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Are you Meeting, Exceeding, or Falling Short of Members' Expectations?

There was a time when i conducted a lot of market research designed to help clients improve customer service. I came to think of customer service as a set of skills that existed in a hierarchy from easy to difficult. For example, Interpersonal Skills (friendliness, smiling, greeting customers, saying thank-you) are easier for employees to acquire than Product Knowledge, which involves a lot of training. Examples of other skills that can be included in this hierarchy are Speed of Service, Accuracy, Empathy (putting yourself in the customer’s shoes), and at the top of the list, Problem Solving. I considered problem solving as the top skill because it’s difficult, because employees often need experience and initiative to solve a problem, and because it’s so important - nothing creates loyalty like solving a problem for a customer.

Over time, instead of thinking of skills as existing in a hierarchy (although some are more difficult to acquire than others) I’ve come to think of them in the way they can be adjusted to meet customer needs. We’ve all seen an equalizer, like the one pictured here, used to adjust the different elements of sound or the different elements of a digital image. Now replace each element of sound with an element of service. Moving the first slider button up or down would adjust the level of interpersonal skills, the second slider would adjust speed of service, the third would adjust the importance of accuracy, and so on … By the way, the skills and number of skills will be different for every type of business, and for different positions within a business. You can imagine, for example, that accuracy would always be important for every employee in a bank, but product knowledge would be more important for loan officers than for tellers.

There is probably a default position for each job title; a certain expectation for employees in each position. But good employees also know how to make adjustments based on the situation. When they get a customer that’s in a hurry, speed of service becomes more important. When they get a customer that wants to talk, speed is less important and interpersonal skills become more important. For customers, the type of service required can change based on the situation. If you run a restaurant and the range breaks down, speed (how quickly you can get it fixed) is probably your highest priority and the service provider should recognize that fact. So, good customer service means finding the right mix – the right adjustment – of service elements for the different aspects of your business, your employees, and your customers, and, it requires being flexible … allowing employees to be flexible to adjust to each situation.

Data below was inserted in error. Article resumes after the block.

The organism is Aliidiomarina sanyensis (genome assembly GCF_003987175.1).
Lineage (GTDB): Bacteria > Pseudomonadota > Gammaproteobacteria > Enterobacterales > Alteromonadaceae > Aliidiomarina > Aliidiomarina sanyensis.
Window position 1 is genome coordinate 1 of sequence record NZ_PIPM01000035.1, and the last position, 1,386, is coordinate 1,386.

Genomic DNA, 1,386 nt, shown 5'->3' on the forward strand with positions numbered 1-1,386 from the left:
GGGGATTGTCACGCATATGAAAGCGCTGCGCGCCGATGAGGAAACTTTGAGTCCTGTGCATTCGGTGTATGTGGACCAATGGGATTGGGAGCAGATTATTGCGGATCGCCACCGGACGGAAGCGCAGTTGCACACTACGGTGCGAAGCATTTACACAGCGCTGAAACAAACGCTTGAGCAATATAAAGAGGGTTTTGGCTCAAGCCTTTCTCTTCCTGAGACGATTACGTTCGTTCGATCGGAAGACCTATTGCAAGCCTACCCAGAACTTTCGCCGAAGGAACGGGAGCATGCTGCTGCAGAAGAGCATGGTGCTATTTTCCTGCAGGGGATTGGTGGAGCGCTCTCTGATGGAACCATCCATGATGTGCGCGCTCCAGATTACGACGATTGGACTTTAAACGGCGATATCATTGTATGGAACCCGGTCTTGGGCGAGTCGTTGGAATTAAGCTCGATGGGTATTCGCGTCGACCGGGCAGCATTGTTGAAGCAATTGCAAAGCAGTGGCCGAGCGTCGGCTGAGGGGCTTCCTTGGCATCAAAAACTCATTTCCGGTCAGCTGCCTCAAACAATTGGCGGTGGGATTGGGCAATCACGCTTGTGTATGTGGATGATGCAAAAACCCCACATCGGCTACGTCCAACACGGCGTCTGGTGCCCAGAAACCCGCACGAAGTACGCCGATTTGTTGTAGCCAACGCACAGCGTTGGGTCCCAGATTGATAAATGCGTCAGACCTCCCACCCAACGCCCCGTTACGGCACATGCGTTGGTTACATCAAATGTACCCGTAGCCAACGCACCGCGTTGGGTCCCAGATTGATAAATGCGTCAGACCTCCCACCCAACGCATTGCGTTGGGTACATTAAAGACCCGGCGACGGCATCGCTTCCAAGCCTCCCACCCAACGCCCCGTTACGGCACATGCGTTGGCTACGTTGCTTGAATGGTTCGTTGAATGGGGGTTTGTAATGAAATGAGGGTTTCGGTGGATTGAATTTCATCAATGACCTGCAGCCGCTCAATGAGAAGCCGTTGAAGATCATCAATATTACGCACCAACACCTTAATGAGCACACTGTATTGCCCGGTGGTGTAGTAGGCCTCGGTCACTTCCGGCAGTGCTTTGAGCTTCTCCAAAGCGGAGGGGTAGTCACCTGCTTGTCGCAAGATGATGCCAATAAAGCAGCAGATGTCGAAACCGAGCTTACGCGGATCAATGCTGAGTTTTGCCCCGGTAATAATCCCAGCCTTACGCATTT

The equalizer model can be applied to trade associations and how they serve their members. I’m thinking about all the services an association provides: government affairs, information, training, access to products and services, networking opportunities, etc. You could break this out into a fairly detailed list that would include legal advice, your website, telephone assistance (problem solving/trouble shooting), providing certifications, public outreach, brand strength, and so on. The list will vary depending on the type of association.

Assign each service you provide to a slider button on the equalizer and think about how they should be adjusted; which should be turned up high, and which can be turned down a bit. The problem is that no two members are alike. There is no one setting that will serve all members. Ideally, the equalizer settings should be different for every member… something that is clearly impractical. What you can do is to think of what the ideal settings should be for different member segments. For example, for a restaurant association, you can easily imagine that small independent restaurants will have different needs from large chains. For a realtor association, you can imagine that brokers wil have different needs than realtors, large companies will have different needs from small ones, new members may have different needs from veteran members, and so on.

A member survey can be used to identify member priorities and how those priorities vary for different member segments. For example, all the service elements can be rated on a 1-10 importance scale. The survey can also ask members to rate the same variable according to how well the association is doing (performance); again using a 1-10 scale. The difference between importance and performance ratings, calculated for each member segment, will tell you where you are meeting, exceeding, or falling short of member expectations – not just for the membership overall, but among specific segments of the membership. It allows you to quantify how well you are meeting your mission.

You can imagine the value of this analysis in deciding how to allocate staff training and staff resources. Repeating the process every year or two will show you where you are making improvements and where more work is needed.